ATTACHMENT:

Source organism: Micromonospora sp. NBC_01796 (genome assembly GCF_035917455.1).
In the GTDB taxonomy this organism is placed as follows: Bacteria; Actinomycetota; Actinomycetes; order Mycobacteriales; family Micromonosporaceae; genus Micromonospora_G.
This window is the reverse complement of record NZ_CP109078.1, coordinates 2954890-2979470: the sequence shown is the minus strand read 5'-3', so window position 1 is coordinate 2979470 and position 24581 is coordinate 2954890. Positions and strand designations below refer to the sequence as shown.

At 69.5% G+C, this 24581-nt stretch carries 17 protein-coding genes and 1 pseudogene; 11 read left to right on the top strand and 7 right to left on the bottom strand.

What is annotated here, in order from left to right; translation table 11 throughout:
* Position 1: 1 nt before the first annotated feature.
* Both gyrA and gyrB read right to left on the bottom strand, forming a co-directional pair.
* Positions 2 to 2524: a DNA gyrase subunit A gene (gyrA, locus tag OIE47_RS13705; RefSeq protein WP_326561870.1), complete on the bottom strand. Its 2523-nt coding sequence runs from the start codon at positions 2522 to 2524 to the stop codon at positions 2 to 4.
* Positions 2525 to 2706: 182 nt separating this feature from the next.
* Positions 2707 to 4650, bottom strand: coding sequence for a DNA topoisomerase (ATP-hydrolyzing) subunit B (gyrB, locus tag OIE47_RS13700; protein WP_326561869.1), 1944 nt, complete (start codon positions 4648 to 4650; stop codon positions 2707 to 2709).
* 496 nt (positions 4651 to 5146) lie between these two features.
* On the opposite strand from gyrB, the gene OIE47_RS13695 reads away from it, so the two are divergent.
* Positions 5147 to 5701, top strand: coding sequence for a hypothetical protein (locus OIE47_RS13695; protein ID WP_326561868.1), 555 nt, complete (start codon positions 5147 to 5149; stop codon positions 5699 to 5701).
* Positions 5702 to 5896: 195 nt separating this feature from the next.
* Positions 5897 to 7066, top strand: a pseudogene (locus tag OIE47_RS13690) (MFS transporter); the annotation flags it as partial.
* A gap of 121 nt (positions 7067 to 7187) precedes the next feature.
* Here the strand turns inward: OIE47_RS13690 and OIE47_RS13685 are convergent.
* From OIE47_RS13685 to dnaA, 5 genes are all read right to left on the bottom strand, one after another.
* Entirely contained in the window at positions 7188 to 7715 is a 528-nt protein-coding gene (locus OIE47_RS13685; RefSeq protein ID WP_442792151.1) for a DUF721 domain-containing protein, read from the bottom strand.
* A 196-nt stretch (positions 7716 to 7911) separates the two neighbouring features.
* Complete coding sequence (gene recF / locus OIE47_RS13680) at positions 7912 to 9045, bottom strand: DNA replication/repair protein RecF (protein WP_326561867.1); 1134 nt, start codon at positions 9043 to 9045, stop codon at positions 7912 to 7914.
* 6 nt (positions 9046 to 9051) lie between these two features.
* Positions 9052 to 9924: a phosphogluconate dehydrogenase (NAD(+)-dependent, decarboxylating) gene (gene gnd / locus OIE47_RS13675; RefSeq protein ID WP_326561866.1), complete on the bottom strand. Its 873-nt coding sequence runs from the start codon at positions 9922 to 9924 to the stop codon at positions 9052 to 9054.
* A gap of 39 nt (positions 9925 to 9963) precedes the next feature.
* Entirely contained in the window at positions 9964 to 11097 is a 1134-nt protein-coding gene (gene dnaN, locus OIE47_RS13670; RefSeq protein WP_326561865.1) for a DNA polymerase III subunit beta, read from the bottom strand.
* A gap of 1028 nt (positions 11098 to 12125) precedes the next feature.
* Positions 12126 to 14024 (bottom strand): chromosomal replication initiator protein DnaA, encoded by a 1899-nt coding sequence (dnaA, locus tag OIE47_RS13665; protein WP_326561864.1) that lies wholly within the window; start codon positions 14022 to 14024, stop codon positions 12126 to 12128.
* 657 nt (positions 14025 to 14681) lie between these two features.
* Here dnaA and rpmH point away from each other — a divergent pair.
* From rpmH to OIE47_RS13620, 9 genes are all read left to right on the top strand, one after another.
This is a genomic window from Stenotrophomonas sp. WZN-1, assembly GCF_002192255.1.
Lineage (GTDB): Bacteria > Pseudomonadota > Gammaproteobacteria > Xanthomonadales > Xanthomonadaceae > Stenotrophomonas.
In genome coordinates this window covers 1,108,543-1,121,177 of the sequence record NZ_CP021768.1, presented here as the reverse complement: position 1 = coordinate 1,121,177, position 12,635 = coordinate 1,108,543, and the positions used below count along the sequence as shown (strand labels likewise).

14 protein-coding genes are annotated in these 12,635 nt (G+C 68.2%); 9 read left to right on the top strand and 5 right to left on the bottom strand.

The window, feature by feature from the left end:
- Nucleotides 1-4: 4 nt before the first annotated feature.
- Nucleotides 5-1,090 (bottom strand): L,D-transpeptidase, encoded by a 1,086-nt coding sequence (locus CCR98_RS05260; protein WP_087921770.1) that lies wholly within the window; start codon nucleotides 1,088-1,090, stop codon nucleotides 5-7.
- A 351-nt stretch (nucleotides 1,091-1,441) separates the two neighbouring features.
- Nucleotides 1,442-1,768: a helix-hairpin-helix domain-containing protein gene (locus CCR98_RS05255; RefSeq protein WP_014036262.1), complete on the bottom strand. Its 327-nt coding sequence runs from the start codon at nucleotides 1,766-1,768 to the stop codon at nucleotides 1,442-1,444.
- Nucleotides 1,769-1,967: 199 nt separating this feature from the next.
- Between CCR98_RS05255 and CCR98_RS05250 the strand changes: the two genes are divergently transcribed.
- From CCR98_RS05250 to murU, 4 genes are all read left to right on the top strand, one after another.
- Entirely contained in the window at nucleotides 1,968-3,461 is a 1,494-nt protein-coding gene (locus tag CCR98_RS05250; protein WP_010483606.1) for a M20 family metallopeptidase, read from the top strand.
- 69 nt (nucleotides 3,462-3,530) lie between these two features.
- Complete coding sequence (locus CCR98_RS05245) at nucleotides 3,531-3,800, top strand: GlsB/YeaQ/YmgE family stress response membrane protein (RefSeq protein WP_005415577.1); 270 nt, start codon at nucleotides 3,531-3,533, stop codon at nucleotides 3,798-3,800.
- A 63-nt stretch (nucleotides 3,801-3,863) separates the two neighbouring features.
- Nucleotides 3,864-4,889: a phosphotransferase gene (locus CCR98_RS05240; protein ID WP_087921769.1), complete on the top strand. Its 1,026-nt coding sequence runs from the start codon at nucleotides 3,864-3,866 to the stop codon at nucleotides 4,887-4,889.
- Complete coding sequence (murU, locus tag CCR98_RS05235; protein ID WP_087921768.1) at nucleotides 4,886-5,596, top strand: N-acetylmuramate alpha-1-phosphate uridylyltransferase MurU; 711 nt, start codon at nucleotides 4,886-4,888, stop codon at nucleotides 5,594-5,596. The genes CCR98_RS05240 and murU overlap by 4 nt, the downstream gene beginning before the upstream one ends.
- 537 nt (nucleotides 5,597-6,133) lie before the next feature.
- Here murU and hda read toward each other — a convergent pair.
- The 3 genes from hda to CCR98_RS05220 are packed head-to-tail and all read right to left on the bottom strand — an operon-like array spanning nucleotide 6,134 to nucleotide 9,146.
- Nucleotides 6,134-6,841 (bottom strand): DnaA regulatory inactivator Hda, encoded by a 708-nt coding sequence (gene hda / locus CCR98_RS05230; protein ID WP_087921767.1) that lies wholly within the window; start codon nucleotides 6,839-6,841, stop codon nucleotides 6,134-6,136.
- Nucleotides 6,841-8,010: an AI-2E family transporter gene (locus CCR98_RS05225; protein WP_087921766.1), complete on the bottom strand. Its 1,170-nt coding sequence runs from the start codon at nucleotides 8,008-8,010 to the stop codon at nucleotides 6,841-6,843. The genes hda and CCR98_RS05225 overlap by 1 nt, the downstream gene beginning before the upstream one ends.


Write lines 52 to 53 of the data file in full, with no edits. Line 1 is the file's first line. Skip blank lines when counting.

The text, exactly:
- Nucleotides 6,134-6,841 (bottom strand): DnaA regulatory inactivator Hda, encoded by a 708-nt coding sequence (gene hda / locus CCR98_RS05230; protein ID WP_087921767.1) that lies wholly within the window; start codon nucleotides 6,839-6,841, stop codon nucleotides 6,134-6,136.
- Nucleotides 6,841-8,010: an AI-2E family transporter gene (locus CCR98_RS05225; protein WP_087921766.1), complete on the bottom strand. Its 1,170-nt coding sequence runs from the start codon at nucleotides 8,008-8,010 to the stop codon at nucleotides 6,841-6,843. The genes hda and CCR98_RS05225 overlap by 1 nt, the downstream gene beginning before the upstream one ends.